Eric Tingwall, Associate Editor

2010 Lexus GX460 Premium

Base price (with destination): $57,640
Price as tested: $65,754

Standard Equipment:
4.6L 32-Valve DOHC V-8 engine
6-Speed automatic transmission with manual controls
Full-time 4WD w/ torsen limited slip differential
Front independent double-wishbone suspension
Kinetic dynamic suspension system
Four-wheel disc brakes
18-inch wheels
Active front headrests
Front and 2nd row outboard seatbelt pre-tensioners
Electronic stability control (VSC)
Automatic collision notification
Stolen vehicle location
Emergency assist button and enhance roadside assistance
10-way power/heated & ventilated front seats
60/40 split middle row seat, 50/50 split third row seat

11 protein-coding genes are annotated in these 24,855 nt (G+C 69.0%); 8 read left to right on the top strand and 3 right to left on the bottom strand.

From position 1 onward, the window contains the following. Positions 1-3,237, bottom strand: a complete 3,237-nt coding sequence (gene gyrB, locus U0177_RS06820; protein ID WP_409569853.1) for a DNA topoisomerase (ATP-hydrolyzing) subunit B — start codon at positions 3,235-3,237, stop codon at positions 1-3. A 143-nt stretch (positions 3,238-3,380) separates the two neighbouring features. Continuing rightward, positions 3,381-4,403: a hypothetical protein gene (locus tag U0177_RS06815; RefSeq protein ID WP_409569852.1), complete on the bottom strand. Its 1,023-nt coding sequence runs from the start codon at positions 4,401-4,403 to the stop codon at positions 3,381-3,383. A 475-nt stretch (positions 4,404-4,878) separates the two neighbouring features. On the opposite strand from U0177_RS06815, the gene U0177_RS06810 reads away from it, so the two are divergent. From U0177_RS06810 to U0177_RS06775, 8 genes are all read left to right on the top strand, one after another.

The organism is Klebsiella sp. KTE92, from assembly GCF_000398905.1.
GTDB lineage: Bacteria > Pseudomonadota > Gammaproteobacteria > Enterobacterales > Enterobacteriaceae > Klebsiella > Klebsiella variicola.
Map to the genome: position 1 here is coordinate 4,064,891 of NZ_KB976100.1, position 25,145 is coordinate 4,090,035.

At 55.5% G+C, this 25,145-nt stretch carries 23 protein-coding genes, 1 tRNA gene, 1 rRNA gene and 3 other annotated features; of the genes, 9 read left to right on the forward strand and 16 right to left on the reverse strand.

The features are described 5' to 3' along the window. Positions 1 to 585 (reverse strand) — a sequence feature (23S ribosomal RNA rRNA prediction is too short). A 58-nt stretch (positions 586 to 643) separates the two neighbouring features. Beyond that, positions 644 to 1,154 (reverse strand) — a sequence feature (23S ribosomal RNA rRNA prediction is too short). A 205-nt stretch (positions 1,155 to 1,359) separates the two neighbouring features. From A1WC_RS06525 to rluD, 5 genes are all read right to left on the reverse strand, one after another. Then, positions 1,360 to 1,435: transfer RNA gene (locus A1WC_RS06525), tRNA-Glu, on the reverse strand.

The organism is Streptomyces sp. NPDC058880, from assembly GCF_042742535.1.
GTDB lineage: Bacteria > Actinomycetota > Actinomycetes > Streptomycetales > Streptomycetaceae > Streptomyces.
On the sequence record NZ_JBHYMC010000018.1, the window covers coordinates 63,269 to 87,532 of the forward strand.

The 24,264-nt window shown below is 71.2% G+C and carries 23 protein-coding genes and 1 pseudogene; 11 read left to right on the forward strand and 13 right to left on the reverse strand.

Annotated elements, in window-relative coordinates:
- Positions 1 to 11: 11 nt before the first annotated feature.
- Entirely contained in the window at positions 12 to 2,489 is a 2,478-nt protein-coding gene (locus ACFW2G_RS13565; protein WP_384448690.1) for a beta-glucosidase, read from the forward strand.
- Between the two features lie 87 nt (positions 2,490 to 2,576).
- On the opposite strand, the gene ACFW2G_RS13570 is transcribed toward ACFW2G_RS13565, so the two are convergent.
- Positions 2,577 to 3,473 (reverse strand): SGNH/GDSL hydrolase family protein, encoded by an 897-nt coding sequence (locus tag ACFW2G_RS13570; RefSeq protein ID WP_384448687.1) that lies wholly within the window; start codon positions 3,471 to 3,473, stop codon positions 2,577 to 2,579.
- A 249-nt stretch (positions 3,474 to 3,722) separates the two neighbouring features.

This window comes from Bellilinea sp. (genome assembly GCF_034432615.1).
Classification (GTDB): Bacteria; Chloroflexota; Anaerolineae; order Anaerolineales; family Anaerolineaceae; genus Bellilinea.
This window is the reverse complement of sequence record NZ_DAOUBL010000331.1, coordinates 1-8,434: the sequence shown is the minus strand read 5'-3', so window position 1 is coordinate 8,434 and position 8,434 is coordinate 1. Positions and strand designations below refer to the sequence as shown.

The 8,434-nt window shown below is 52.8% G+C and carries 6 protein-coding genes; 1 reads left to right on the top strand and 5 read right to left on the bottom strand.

Lexus 9-speaker premium sound system
In-dash 6-CD changer
AM/FM/CD/Bluetooth technology/USB Port/XM Radio
Adaptive front lighting system w/ HIDS
Wood & leather trimmed heated steering wheel
Automatic dimming inside/outside rearview mirrors
Three-zone automatic climate control
Heated middle row seats
Rear air-suspension w/ automatic load leveling

Options on this vehicle:
Navigation/Mark Levinson Audio Package – $3930
– Mark Levinson Premium Surround Sound w/ DVD/CD Changer, 17-speaker, 7.1 Channel Architecture
– Hard-drive Navigation system
– Lexus Enform w/ destination Assist & eDestination

Pre-Collision System & Dynamic Radar Cruise Control w/
crawl control – $1720

Dual-screen Rear-Seat Entertainment System – $2400

Key options not on vehicle:

Fuel economy:
15 / 20 / 17 mpg

Size: 4.6L 32-Valve V-8
Horsepower: 301 hp @ 5500 rpm
Torque: 329 lb-ft @ 3500 rpm

All Wheel Drive

6-Speed sequential shift automatic

Curb weight: 5340 lbs

18-inch alloy wheels
265/60R18 Michelin Latitude tour hp all-season tires

Competitors: Acura MDX, BMW X5, Volkswagen Touareg, Buick Enclave, Mercedes-Benz M-Class, Land Rover LR4